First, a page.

By: Muneeb Arshid

Casino Royale was the 21st film in the ever-popular James Bond anthology starring a brand new Bond in Daniel Craig, Eva Green as Bond-Girl Vesper Lynd, Dame Judi Dench as M and the ever dead-eyed Mads Mikkelsen as Le Chiffre. Casino Royale can only be described as a high-stakes gambling thriller where Bond is forced to play a ludicrously big poker game in order to defeat a master weapons dealer.

Casino Royale was Daniel Craig’s first go at being 007 and the movie goes with that theme, this essentially being an origin story as to how Bond becomes a 00 agent. It starts off with a beautifully constructed black and white scene which goes to show the style that this new Bond undertakes during his missions. But right after the gorgeous theme opening, the film cuts to an action scene with Bond tearing Africa apart and shows his naivety as a special agent and how much he still has to learn to become the agent that he is in that opening shot. And on cue, Bond gets called out by M about it. This beginning to a “new” Bond really sets the tone for the movie as Bond now has to deal with overcoming his childishness and put away his ego if he wants to prove himself as a 00 agent.

Intertwined with this theme of becoming a mature 00, Bond has to now delve deeper into the mission that involves essentially defeating the supposed villain Le Chiffre in a very high stakes Poker game. However, if you thought that the poker game would be as simple as showing a few hands and eventually the final outcome of Bond winning, well you’re wrong. There’s never any time for Bond to be just sitting idly, and in the midst of the entire poker game (which has to have lasted about 45 minutes) a bunch o’ danger things happen to Bond, which when they happen, you’re just saying to yourself: “Yea, that’s something that would only happen to Bond.”



Daniel Craig as James Bond in Casino Royale

I think it has to be said right away that I absolutely loved this film, not just because as we progress through his series, I feel Daniel Craig is the best Bond in terms of being able to emotionally relate to him when he goes through his trials and tribulations. Minus Quantum of Solace of course. But this movie also gives us its utmost best attempt at portraying Bond and the rest of MI6 to be more like what would be found in the modern day. Gone are all the ridiculous gadgets that the Bond series has had to rely on for the past 20 years (most prevalent in the Brosnan era) and gone are the ridiculous characters and story lines from years gone past. Okay maybe not the storyline, but it’s not Roger Moore level crazy.

However, this film is not perfect, not by a long shot. First off, it is way too long, clocking in at 144 minutes. The last 20-25 minutes could easily have been lopped off as it becomes more akin to a romance gone bad than a typical Bond movie. Second, the way it deals with the villain is atrocious. One of the things that made a Bond film a classic was the villain. You look at past movies like the early Sean Connery films and you remember that you had great villains in Dr. No and Blofeld. Le Chiffre belongs to that club as being a very memorable villain, playing this weapons dealer who’s got his own issues to a tee. What ruins it, is how the plot develops to get rid of him. Of course, he’s gonna be killed, this is a Bond film, the villain would never survive and make Bond look bad. But the way Le Chiffre is killed is partly a connection to the last 20 minutes when the actual villain of the story is revealed. But that is still the 20 minutes that I would have chopped off in the cutting room. They should’ve ended the movie in a better way with Le Chiffre being the main baddie, which would have lead to this movie receiving a much higher rating. But the movie’s purpose in the portrayal is that there is always a higher up who is in more control of the supposed main characters.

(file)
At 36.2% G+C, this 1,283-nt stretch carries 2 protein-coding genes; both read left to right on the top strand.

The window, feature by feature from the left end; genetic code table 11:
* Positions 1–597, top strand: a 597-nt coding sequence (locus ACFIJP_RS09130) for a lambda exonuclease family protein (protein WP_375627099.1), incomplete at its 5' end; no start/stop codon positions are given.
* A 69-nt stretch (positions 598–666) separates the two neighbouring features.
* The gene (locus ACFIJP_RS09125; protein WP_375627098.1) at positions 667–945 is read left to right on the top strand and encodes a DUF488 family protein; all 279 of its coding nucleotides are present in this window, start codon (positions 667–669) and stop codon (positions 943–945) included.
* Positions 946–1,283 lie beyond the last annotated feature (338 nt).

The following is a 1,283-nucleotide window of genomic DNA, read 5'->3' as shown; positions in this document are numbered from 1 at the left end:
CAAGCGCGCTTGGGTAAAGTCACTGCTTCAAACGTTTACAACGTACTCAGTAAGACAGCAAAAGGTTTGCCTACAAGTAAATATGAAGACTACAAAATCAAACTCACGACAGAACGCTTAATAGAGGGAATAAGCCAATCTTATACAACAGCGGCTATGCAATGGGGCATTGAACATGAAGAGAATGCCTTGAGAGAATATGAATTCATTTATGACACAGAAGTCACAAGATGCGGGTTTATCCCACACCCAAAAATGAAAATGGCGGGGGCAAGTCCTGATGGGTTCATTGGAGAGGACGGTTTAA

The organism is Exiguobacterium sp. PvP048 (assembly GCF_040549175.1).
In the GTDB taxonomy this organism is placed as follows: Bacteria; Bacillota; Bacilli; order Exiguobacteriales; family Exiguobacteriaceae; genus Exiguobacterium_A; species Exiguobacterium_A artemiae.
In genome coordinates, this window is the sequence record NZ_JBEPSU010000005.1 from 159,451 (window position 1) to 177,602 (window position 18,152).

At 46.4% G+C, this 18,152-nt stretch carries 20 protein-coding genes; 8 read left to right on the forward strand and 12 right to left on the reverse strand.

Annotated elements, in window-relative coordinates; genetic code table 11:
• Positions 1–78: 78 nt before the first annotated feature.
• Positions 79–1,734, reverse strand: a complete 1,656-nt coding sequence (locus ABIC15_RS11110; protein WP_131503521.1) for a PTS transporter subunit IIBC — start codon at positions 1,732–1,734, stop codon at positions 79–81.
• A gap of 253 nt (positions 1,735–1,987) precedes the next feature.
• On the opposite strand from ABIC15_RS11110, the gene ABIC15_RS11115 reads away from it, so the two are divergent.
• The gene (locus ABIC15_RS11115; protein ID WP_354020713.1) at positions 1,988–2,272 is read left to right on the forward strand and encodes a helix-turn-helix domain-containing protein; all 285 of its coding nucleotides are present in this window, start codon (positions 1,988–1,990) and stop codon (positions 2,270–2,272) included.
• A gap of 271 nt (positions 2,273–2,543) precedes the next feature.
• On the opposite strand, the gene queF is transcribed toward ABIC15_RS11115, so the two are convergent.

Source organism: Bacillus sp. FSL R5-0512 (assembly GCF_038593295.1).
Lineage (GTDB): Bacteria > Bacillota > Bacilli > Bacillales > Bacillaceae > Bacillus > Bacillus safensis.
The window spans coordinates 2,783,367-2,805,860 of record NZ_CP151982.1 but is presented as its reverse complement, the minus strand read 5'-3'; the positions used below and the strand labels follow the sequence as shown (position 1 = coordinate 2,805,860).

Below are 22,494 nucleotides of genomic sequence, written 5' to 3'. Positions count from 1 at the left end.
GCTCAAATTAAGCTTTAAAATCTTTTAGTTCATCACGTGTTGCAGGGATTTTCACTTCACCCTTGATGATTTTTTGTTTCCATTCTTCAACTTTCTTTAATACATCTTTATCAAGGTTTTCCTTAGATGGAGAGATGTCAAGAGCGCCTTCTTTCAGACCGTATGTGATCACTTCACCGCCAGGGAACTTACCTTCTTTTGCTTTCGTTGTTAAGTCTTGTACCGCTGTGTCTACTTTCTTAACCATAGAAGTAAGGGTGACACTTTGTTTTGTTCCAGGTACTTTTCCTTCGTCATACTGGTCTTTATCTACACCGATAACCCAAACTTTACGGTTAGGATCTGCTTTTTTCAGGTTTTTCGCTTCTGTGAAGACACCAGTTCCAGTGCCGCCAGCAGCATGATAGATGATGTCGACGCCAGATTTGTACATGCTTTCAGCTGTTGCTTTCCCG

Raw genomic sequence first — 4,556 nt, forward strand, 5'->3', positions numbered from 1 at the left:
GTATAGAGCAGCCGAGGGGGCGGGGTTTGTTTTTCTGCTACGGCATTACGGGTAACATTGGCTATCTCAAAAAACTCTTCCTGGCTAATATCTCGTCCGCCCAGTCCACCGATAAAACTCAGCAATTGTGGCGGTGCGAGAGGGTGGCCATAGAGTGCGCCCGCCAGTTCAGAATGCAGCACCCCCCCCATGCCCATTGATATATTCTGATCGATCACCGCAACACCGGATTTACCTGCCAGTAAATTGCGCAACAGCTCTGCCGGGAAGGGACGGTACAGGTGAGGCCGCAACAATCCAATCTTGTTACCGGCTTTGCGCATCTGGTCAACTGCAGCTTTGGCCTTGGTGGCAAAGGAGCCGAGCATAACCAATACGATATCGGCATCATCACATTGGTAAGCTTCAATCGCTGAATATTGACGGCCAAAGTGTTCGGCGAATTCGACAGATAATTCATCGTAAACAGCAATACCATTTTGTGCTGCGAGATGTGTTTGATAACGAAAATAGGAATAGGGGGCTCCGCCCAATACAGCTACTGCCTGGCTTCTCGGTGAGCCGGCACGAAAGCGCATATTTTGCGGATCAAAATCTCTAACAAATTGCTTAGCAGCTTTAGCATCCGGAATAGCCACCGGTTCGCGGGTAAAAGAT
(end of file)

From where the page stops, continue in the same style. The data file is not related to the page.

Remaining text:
The other memorable part of Bond films tends to be the Bond Girl. In years past, Bond girls have been iconic characters like Pussy Galore covered in gold in Goldfinger, or just like her, the girls have had manic names. But in previous movies, they’ve been there, for the most part, for the pleasure of Bond. In this, Eva Green nails the performance by bringing out the emotional side of Bond. Their interaction is key and the building of their relationship is crucial as to how the plot progresses to defeat Le Chiffre. They start with this witty banter which moves to a more loving relationship after an “unfortunate stairs scene” involving Bond, Vesper and a couple of mad African killers. However, even after the twist that director Martin Campbell throws the viewers way, Bond is now in an emotional state that shows that the “game” is not all about him anymore and that there are people around who immensely care about him anymore. And this is the biggest redeeming factor of the movie as you get a complete rounding of Bond from being egotistical to by the end being the Bond that we’re all used to seeing. And that is none too apparent than Bond not using his trademark line of “The name’s Bond, James Bond” till the absolute end of the movie.

Overall, Casino Royale does a great job of “rebooting” a franchise which had gotten over-reliant on using gimmicks and odd storylines for their movies, in a way that made James Bond look like he was invincible. Casino Royale doesn’t do that. You can actually feel every blow that Bond takes in the movie and makes him almost like a normal, mortal human being and what it would be if they took that much punishment. There are reservations that I had about the film, a lot of them regarding the final 20 minutes, but I am willing to overlook that just cause the rest of the movie was shot marvelously.

Casino Royale earns its 00 status and gets a B+